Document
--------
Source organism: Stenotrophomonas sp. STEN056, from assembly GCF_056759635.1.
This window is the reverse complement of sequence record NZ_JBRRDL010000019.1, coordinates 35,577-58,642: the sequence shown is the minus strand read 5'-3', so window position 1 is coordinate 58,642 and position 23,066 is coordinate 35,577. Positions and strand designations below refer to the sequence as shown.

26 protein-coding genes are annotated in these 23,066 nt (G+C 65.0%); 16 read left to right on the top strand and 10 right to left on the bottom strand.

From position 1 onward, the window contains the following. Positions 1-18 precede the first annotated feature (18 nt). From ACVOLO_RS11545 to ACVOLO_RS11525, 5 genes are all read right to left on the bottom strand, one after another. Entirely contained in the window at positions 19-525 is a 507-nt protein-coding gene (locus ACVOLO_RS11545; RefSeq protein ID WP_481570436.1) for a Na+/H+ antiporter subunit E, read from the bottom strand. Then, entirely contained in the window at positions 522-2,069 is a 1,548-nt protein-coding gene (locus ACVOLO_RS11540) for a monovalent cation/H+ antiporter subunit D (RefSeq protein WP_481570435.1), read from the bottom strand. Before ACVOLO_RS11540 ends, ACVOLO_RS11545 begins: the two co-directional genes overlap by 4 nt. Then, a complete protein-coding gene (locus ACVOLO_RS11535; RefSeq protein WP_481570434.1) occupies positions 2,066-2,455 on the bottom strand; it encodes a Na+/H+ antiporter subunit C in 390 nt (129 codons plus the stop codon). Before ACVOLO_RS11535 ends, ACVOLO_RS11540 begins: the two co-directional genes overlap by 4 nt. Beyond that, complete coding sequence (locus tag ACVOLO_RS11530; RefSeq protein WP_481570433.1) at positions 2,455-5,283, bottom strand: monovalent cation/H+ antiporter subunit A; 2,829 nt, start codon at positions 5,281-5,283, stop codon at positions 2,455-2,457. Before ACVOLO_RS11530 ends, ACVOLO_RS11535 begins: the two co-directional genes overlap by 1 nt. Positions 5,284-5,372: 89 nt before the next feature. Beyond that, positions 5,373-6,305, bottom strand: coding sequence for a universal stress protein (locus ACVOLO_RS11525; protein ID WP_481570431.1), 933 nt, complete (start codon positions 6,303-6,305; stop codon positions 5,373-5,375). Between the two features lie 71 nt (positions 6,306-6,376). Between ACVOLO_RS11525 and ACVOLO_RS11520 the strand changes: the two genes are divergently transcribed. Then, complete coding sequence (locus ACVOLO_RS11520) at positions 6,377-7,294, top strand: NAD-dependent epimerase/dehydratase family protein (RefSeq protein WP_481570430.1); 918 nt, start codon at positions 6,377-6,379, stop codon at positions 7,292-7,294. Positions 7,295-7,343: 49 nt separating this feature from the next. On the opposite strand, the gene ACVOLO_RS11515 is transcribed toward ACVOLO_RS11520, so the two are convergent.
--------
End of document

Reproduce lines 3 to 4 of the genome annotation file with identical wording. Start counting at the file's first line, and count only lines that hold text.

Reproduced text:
26 protein-coding genes are annotated in these 23,066 nt (G+C 65.0%); 16 read left to right on the top strand and 10 right to left on the bottom strand.

From position 1 onward, the window contains the following. Positions 1-18 precede the first annotated feature (18 nt). From ACVOLO_RS11545 to ACVOLO_RS11525, 5 genes are all read right to left on the bottom strand, one after another. Entirely contained in the window at positions 19-525 is a 507-nt protein-coding gene (locus ACVOLO_RS11545; RefSeq protein ID WP_481570436.1) for a Na+/H+ antiporter subunit E, read from the bottom strand. Then, entirely contained in the window at positions 522-2,069 is a 1,548-nt protein-coding gene (locus ACVOLO_RS11540) for a monovalent cation/H+ antiporter subunit D (RefSeq protein WP_481570435.1), read from the bottom strand. Before ACVOLO_RS11540 ends, ACVOLO_RS11545 begins: the two co-directional genes overlap by 4 nt. Then, a complete protein-coding gene (locus ACVOLO_RS11535; RefSeq protein WP_481570434.1) occupies positions 2,066-2,455 on the bottom strand; it encodes a Na+/H+ antiporter subunit C in 390 nt (129 codons plus the stop codon). Before ACVOLO_RS11535 ends, ACVOLO_RS11540 begins: the two co-directional genes overlap by 4 nt. Beyond that, complete coding sequence (locus tag ACVOLO_RS11530; RefSeq protein WP_481570433.1) at positions 2,455-5,283, bottom strand: monovalent cation/H+ antiporter subunit A; 2,829 nt, start codon at positions 5,281-5,283, stop codon at positions 2,455-2,457. Before ACVOLO_RS11530 ends, ACVOLO_RS11535 begins: the two co-directional genes overlap by 1 nt. Positions 5,284-5,372: 89 nt before the next feature. Beyond that, positions 5,373-6,305, bottom strand: coding sequence for a universal stress protein (locus ACVOLO_RS11525; protein ID WP_481570431.1), 933 nt, complete (start codon positions 6,303-6,305; stop codon positions 5,373-5,375). Between the two features lie 71 nt (positions 6,306-6,376). Between ACVOLO_RS11525 and ACVOLO_RS11520 the strand changes: the two genes are divergently transcribed. Then, complete coding sequence (locus ACVOLO_RS11520) at positions 6,377-7,294, top strand: NAD-dependent epimerase/dehydratase family protein (RefSeq protein WP_481570430.1); 918 nt, start codon at positions 6,377-6,379, stop codon at positions 7,292-7,294. Positions 7,295-7,343: 49 nt separating this feature from the next. On the opposite strand, the gene ACVOLO_RS11515 is transcribed toward ACVOLO_RS11520, so the two are convergent.